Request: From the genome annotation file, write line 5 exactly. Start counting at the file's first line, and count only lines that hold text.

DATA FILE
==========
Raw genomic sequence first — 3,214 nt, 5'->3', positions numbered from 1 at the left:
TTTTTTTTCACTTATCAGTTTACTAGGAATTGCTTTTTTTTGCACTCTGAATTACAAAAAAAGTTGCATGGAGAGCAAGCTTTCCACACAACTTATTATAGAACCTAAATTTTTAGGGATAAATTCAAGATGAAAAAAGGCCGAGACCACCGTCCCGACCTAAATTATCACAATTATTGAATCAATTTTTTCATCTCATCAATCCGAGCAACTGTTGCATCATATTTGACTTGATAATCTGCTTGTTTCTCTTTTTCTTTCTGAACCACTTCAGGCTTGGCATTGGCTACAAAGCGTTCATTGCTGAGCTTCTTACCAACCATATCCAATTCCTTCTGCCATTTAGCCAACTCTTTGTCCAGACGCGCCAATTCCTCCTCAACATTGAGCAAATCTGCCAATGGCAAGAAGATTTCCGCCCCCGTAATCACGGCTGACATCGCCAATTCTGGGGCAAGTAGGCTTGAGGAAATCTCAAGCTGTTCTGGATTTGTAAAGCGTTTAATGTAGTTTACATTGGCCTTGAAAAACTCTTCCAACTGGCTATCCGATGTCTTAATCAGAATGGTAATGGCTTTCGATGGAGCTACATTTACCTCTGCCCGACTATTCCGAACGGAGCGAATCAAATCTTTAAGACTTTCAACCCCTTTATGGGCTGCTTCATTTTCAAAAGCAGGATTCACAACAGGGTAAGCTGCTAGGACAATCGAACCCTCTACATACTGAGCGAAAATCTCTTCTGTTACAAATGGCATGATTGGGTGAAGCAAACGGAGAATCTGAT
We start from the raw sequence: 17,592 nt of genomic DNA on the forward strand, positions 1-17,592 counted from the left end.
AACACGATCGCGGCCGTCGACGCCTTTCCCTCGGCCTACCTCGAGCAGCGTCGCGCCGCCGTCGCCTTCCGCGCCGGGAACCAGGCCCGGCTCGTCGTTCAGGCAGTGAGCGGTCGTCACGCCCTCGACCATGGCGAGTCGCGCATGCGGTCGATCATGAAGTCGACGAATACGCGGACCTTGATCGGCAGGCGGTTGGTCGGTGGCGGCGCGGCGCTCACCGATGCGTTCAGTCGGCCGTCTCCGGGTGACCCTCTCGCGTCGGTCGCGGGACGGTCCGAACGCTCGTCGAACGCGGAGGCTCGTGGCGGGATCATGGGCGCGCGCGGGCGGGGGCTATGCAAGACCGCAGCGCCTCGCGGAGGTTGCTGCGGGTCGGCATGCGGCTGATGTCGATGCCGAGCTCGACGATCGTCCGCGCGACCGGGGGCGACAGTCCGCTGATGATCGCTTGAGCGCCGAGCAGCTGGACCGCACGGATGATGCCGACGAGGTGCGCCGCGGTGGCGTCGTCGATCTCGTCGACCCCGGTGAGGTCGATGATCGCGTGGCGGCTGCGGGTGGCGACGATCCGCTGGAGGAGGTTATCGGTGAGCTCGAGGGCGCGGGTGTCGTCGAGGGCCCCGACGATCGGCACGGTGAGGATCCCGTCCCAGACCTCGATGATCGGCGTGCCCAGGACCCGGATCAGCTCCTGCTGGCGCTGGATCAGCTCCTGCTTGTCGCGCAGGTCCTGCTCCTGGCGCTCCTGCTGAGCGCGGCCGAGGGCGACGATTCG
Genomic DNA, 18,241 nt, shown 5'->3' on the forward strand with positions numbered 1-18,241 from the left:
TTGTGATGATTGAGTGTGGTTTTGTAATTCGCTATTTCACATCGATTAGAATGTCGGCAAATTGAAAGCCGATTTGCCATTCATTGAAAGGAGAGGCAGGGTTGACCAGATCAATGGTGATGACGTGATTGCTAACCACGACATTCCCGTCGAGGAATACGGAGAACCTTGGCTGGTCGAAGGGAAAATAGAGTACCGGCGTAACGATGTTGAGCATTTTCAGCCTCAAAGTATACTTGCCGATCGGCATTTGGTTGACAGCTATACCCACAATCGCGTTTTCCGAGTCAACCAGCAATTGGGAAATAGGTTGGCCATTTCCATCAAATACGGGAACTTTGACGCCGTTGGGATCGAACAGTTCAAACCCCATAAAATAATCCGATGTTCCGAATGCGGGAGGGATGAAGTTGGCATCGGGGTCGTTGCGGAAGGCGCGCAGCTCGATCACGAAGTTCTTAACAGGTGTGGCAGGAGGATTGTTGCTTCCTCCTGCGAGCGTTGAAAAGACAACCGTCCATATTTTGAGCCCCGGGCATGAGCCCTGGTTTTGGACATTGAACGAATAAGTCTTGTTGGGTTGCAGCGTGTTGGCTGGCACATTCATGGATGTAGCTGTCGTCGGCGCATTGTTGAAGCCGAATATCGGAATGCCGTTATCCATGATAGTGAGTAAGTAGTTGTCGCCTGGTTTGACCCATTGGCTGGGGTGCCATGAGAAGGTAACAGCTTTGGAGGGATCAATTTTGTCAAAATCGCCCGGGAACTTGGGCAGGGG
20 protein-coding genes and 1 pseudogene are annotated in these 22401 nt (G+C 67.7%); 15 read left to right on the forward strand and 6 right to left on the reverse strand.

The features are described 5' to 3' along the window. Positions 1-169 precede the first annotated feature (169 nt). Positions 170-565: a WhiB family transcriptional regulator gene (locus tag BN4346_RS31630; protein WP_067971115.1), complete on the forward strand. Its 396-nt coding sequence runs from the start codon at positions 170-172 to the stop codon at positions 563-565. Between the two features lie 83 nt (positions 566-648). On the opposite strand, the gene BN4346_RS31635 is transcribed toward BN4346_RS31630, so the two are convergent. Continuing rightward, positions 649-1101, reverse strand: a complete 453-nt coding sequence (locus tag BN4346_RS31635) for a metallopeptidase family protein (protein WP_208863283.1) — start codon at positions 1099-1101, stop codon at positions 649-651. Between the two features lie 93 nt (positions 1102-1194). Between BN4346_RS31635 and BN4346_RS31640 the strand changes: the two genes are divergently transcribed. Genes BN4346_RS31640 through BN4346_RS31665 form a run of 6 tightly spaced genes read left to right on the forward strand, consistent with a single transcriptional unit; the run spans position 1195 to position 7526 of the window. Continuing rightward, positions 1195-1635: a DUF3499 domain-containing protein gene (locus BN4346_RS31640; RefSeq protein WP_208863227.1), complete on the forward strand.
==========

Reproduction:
Genomic DNA, 18,241 nt, shown 5'->3' on the forward strand with positions numbered 1-18,241 from the left: